While many custodian policies give assets first to a spouse, and then to either children or the next-closest kin, these policies’ may not always be in line with the account holder’s desires. Therefore, it’s important to name beneficiaries for your retirement account. Not only should you name beneficiaries when setting up the account, but you should also review your accounts named beneficiaries anytime you go through a significant life change, including:

  • moving to or from a marital or communal property state
  • getting married or divorced
  • having children
  • welcoming new grandchildren

If you only update your will, but not your IRA’s named beneficiaries, your IRA may not be distributed how you’d like should you pass away.

Advantages and Disadvantages of Certain Named Beneficiaries

When naming beneficiaries, you have several options. Individuals, organizations, trusts, and your estate can all be named as a beneficiary of your IRA. Each of these has advantages and disadvantages.

The simplest solution is to name the people or organizations that you want your IRA to go to as beneficiaries. This takes only a moment to do, usually requiring nothing more than filling out a single form. You can choose any individuals or organizations you’d like, and you can determine what portion of your IRA each will receive (they don’t necessarily need to be equal).

Should you choose to name people or organizations, be aware that they will be able to spend the assets they receive from your IRA any way they choose and as soon as they choose. Even young children will have uninhibited access to the assets they inherit from your IRA if you choose to list them as named beneficiaries.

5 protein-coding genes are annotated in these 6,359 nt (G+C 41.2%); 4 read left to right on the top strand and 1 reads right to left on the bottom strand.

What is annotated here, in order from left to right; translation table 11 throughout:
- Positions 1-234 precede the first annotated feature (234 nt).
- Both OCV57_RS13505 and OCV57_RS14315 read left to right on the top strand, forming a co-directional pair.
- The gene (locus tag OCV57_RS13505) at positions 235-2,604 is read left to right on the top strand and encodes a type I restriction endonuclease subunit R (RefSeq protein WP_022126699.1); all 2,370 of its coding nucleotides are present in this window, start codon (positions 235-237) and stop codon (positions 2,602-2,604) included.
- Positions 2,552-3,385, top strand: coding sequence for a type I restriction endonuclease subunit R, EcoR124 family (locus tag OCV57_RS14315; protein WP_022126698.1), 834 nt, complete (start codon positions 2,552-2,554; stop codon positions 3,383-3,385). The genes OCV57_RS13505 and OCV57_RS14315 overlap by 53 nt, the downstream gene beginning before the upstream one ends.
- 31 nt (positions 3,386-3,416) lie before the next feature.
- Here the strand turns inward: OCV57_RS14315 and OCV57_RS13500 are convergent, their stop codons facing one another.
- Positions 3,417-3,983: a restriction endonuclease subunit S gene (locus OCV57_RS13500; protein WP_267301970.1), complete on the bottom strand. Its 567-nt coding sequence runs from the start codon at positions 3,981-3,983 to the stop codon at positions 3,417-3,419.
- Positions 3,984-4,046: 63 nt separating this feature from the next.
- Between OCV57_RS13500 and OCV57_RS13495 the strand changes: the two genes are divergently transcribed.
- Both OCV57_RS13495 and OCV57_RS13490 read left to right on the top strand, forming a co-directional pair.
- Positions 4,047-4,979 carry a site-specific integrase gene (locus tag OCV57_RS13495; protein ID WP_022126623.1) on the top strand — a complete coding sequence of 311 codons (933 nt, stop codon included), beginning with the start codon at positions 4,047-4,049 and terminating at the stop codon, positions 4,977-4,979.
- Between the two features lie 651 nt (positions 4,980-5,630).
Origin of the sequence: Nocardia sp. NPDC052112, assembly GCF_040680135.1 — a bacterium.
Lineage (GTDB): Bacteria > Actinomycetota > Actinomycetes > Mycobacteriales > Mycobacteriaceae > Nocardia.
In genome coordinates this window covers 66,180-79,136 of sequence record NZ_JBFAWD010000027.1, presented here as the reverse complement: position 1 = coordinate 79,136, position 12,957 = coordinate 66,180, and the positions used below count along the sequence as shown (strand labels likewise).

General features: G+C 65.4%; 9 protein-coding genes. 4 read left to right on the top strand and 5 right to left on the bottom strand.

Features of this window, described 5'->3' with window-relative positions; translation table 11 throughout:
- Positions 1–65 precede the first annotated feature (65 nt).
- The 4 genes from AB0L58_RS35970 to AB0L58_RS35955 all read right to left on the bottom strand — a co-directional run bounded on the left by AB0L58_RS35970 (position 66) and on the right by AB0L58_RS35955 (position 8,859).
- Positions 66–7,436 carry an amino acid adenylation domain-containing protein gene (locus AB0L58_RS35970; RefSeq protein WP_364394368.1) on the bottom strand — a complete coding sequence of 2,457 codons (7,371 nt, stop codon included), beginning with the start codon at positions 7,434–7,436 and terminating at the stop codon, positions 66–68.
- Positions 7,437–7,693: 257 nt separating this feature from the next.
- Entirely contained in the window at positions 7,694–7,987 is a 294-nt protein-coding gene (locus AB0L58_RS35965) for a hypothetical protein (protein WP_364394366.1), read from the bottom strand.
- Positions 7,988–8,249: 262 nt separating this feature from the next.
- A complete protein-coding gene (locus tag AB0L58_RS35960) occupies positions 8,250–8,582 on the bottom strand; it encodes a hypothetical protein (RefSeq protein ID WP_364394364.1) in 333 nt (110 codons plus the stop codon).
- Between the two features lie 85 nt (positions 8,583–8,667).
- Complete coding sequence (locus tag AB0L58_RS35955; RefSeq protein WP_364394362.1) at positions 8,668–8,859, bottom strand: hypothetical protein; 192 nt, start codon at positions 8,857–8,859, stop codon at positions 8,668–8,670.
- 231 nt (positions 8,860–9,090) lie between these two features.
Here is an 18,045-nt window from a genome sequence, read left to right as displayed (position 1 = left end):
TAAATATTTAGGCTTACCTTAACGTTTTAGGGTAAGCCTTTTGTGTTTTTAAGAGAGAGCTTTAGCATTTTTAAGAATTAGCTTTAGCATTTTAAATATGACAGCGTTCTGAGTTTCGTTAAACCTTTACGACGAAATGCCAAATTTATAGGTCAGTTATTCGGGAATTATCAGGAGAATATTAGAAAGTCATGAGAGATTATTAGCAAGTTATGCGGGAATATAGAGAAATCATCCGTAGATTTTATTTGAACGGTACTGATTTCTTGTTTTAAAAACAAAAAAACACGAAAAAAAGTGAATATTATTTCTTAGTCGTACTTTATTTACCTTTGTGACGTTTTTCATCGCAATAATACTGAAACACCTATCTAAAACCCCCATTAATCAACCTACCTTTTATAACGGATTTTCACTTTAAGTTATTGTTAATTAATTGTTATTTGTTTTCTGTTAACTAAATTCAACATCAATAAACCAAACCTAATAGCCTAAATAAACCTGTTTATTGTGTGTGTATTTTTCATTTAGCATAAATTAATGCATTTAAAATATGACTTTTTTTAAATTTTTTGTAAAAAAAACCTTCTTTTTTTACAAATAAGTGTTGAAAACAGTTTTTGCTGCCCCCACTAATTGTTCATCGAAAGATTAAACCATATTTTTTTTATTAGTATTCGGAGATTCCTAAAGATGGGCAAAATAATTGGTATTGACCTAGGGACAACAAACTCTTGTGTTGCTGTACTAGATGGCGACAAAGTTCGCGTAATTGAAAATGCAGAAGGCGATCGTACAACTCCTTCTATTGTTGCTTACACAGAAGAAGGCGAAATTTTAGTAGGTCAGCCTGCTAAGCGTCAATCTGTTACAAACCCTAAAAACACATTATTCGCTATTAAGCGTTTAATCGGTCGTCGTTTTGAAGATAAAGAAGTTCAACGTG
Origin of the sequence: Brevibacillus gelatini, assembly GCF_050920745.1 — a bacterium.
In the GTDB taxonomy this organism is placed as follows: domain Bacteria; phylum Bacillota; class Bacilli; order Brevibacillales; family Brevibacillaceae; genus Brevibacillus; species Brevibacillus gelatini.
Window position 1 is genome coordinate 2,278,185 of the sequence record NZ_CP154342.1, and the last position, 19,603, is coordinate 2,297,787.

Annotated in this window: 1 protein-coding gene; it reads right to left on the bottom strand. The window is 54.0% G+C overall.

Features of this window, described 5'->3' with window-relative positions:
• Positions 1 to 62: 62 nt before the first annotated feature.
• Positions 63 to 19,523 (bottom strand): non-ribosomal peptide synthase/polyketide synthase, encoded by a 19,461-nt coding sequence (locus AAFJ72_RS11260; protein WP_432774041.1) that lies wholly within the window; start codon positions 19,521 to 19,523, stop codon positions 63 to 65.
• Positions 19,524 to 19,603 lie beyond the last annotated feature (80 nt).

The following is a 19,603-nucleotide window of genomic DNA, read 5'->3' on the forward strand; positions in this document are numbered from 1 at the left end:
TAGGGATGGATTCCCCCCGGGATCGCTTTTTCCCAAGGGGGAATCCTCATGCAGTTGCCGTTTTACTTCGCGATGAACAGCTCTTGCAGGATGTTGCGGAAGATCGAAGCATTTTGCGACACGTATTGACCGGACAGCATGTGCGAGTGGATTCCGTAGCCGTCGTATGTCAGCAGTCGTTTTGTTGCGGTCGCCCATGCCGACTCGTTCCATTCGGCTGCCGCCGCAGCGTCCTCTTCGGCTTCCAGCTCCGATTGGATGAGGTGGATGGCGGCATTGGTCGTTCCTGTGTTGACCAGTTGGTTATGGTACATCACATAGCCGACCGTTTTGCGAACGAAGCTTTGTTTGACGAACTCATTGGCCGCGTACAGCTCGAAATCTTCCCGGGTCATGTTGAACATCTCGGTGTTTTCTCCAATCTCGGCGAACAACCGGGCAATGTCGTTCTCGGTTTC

If you choose to name your estate as the beneficiary of your IRA, then the IRA will ultimately be distributed according to the terms in your will. It’ll first become part of your estate, and then it’ll go through probate.

Naming your estate as a beneficiary, however, has a significant tax disadvantage. If you’re under the age of 70½ (at which point you must begin mandatory withdrawals), the heirs of your estate will need to withdraw all of your IRA’s assets within 5 years. If you’re over 70½, they’ll need to withdraw funds according to your age when you pass away. In either case, the heirs that receive your IRA’s assets won’t be able to significantly delay withdrawing from your IRA if you make it part of your estate. This could prevent them from taking advantage of the tax benefits that an IRA affords.

Naming trusts as beneficiaries has many advantages. They let you control when your heirs can access the assets in your IRA, and they let your heirs delay withdrawals if it’s advantageous for them to do so. You can also use trusts to stipulate (to a degree) how the funds on your IRA are used and to shield your IRA from creditors.

Creating a trust that meets the IRS’ requirements and stands up under legal scrutiny, however, is an intricate process. It’s best to hire a lawyer who is familiar with trusts if you want to take advantage of the benefits that they offer.

Name Beneficiaries for Your IRA

No matter who you want to name as beneficiaries, make sure you have beneficiaries named for your IRA. It’s the only way to make sure your IRA will be distributed to others the way you’d like it to be.